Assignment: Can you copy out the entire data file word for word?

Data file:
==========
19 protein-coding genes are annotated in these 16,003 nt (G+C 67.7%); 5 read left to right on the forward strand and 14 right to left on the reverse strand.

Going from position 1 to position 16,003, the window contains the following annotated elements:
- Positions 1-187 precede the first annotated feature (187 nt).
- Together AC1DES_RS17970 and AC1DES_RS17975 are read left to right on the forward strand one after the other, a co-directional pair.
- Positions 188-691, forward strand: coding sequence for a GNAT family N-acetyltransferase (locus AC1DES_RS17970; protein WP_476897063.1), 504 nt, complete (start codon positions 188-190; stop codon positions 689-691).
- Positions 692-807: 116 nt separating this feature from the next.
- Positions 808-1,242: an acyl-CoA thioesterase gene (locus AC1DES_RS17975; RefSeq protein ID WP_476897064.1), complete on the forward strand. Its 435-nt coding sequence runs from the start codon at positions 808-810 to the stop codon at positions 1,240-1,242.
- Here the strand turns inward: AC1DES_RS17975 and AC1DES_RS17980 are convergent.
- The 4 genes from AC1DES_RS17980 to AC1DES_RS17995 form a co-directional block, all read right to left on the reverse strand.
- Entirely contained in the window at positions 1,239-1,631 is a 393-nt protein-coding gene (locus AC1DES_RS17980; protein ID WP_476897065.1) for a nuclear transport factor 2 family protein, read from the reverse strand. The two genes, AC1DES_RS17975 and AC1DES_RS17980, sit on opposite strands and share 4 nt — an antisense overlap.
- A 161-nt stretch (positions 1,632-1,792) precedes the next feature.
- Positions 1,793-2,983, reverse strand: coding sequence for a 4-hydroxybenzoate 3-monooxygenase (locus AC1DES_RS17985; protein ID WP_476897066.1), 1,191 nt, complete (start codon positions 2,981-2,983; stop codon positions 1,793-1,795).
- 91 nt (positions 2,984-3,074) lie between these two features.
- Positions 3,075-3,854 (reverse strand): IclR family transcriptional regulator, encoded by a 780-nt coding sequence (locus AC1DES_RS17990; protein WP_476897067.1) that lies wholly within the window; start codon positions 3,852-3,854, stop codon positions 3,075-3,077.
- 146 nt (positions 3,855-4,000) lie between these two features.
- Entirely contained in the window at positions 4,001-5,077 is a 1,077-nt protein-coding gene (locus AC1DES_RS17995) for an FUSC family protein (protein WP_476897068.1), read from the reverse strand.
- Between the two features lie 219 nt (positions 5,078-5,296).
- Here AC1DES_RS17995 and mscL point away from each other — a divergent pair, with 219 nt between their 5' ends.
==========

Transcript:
19 protein-coding genes are annotated in these 16,003 nt (G+C 67.7%); 5 read left to right on the forward strand and 14 right to left on the reverse strand.

Going from position 1 to position 16,003, the window contains the following annotated elements:
- Positions 1-187 precede the first annotated feature (187 nt).
- Together AC1DES_RS17970 and AC1DES_RS17975 are read left to right on the forward strand one after the other, a co-directional pair.
- Positions 188-691, forward strand: coding sequence for a GNAT family N-acetyltransferase (locus AC1DES_RS17970; protein WP_476897063.1), 504 nt, complete (start codon positions 188-190; stop codon positions 689-691).
- Positions 692-807: 116 nt separating this feature from the next.
- Positions 808-1,242: an acyl-CoA thioesterase gene (locus AC1DES_RS17975; RefSeq protein ID WP_476897064.1), complete on the forward strand. Its 435-nt coding sequence runs from the start codon at positions 808-810 to the stop codon at positions 1,240-1,242.
- Here the strand turns inward: AC1DES_RS17975 and AC1DES_RS17980 are convergent.
- The 4 genes from AC1DES_RS17980 to AC1DES_RS17995 form a co-directional block, all read right to left on the reverse strand.
- Entirely contained in the window at positions 1,239-1,631 is a 393-nt protein-coding gene (locus AC1DES_RS17980; protein ID WP_476897065.1) for a nuclear transport factor 2 family protein, read from the reverse strand. The two genes, AC1DES_RS17975 and AC1DES_RS17980, sit on opposite strands and share 4 nt — an antisense overlap.
- A 161-nt stretch (positions 1,632-1,792) precedes the next feature.
- Positions 1,793-2,983, reverse strand: coding sequence for a 4-hydroxybenzoate 3-monooxygenase (locus AC1DES_RS17985; protein ID WP_476897066.1), 1,191 nt, complete (start codon positions 2,981-2,983; stop codon positions 1,793-1,795).
- 91 nt (positions 2,984-3,074) lie between these two features.
- Positions 3,075-3,854 (reverse strand): IclR family transcriptional regulator, encoded by a 780-nt coding sequence (locus AC1DES_RS17990; protein WP_476897067.1) that lies wholly within the window; start codon positions 3,852-3,854, stop codon positions 3,075-3,077.
- 146 nt (positions 3,855-4,000) lie between these two features.
- Entirely contained in the window at positions 4,001-5,077 is a 1,077-nt protein-coding gene (locus AC1DES_RS17995) for an FUSC family protein (protein WP_476897068.1), read from the reverse strand.
- Between the two features lie 219 nt (positions 5,078-5,296).
- Here AC1DES_RS17995 and mscL point away from each other — a divergent pair, with 219 nt between their 5' ends.